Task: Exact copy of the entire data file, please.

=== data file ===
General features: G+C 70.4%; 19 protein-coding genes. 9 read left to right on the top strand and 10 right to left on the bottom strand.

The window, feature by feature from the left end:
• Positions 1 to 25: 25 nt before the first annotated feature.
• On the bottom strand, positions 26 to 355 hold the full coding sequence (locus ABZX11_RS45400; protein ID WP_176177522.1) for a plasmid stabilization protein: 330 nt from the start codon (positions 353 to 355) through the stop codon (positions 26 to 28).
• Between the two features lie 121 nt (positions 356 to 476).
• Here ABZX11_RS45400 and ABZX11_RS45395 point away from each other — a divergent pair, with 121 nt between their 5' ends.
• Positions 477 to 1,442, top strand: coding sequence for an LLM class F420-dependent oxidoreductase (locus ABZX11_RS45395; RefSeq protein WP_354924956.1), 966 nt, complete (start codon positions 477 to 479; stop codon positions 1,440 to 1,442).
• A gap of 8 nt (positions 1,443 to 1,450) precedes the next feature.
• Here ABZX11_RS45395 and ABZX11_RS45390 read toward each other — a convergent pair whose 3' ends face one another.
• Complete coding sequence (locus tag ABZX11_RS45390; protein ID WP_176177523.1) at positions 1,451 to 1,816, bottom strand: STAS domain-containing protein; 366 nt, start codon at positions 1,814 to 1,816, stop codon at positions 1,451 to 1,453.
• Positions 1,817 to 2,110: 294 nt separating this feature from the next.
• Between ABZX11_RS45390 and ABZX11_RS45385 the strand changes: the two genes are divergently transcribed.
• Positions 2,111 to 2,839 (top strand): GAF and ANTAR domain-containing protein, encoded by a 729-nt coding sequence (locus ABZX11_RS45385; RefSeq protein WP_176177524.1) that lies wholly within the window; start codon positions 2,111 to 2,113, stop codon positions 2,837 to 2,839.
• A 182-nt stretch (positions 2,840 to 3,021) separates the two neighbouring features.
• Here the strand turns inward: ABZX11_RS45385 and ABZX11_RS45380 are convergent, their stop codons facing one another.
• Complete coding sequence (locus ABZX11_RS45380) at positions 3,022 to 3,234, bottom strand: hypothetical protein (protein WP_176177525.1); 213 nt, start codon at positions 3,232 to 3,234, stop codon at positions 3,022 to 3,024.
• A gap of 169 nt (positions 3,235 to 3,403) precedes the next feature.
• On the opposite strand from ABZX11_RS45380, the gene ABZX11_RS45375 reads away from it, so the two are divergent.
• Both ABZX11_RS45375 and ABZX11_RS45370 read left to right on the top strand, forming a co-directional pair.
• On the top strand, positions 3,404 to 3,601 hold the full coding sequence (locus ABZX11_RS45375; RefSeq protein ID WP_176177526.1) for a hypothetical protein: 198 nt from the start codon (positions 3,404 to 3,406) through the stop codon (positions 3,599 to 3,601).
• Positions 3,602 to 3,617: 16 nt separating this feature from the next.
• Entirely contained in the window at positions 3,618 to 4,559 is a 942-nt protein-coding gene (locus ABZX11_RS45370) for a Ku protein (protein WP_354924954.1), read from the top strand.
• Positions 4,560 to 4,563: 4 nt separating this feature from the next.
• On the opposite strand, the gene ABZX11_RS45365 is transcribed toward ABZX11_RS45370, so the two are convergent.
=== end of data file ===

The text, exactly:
General features: G+C 70.4%; 19 protein-coding genes. 9 read left to right on the top strand and 10 right to left on the bottom strand.

The window, feature by feature from the left end:
• Positions 1 to 25: 25 nt before the first annotated feature.
• On the bottom strand, positions 26 to 355 hold the full coding sequence (locus ABZX11_RS45400; protein ID WP_176177522.1) for a plasmid stabilization protein: 330 nt from the start codon (positions 353 to 355) through the stop codon (positions 26 to 28).
• Between the two features lie 121 nt (positions 356 to 476).
• Here ABZX11_RS45400 and ABZX11_RS45395 point away from each other — a divergent pair, with 121 nt between their 5' ends.
• Positions 477 to 1,442, top strand: coding sequence for an LLM class F420-dependent oxidoreductase (locus ABZX11_RS45395; RefSeq protein WP_354924956.1), 966 nt, complete (start codon positions 477 to 479; stop codon positions 1,440 to 1,442).
• A gap of 8 nt (positions 1,443 to 1,450) precedes the next feature.
• Here ABZX11_RS45395 and ABZX11_RS45390 read toward each other — a convergent pair whose 3' ends face one another.
• Complete coding sequence (locus tag ABZX11_RS45390; protein ID WP_176177523.1) at positions 1,451 to 1,816, bottom strand: STAS domain-containing protein; 366 nt, start codon at positions 1,814 to 1,816, stop codon at positions 1,451 to 1,453.
• Positions 1,817 to 2,110: 294 nt separating this feature from the next.
• Between ABZX11_RS45390 and ABZX11_RS45385 the strand changes: the two genes are divergently transcribed.
• Positions 2,111 to 2,839 (top strand): GAF and ANTAR domain-containing protein, encoded by a 729-nt coding sequence (locus ABZX11_RS45385; RefSeq protein WP_176177524.1) that lies wholly within the window; start codon positions 2,111 to 2,113, stop codon positions 2,837 to 2,839.
• A 182-nt stretch (positions 2,840 to 3,021) separates the two neighbouring features.
• Here the strand turns inward: ABZX11_RS45385 and ABZX11_RS45380 are convergent, their stop codons facing one another.
• Complete coding sequence (locus ABZX11_RS45380) at positions 3,022 to 3,234, bottom strand: hypothetical protein (protein WP_176177525.1); 213 nt, start codon at positions 3,232 to 3,234, stop codon at positions 3,022 to 3,024.
• A gap of 169 nt (positions 3,235 to 3,403) precedes the next feature.
• On the opposite strand from ABZX11_RS45380, the gene ABZX11_RS45375 reads away from it, so the two are divergent.
• Both ABZX11_RS45375 and ABZX11_RS45370 read left to right on the top strand, forming a co-directional pair.
• On the top strand, positions 3,404 to 3,601 hold the full coding sequence (locus ABZX11_RS45375; RefSeq protein ID WP_176177526.1) for a hypothetical protein: 198 nt from the start codon (positions 3,404 to 3,406) through the stop codon (positions 3,599 to 3,601).
• Positions 3,602 to 3,617: 16 nt separating this feature from the next.
• Entirely contained in the window at positions 3,618 to 4,559 is a 942-nt protein-coding gene (locus ABZX11_RS45370) for a Ku protein (protein WP_354924954.1), read from the top strand.
• Positions 4,560 to 4,563: 4 nt separating this feature from the next.
• On the opposite strand, the gene ABZX11_RS45365 is transcribed toward ABZX11_RS45370, so the two are convergent.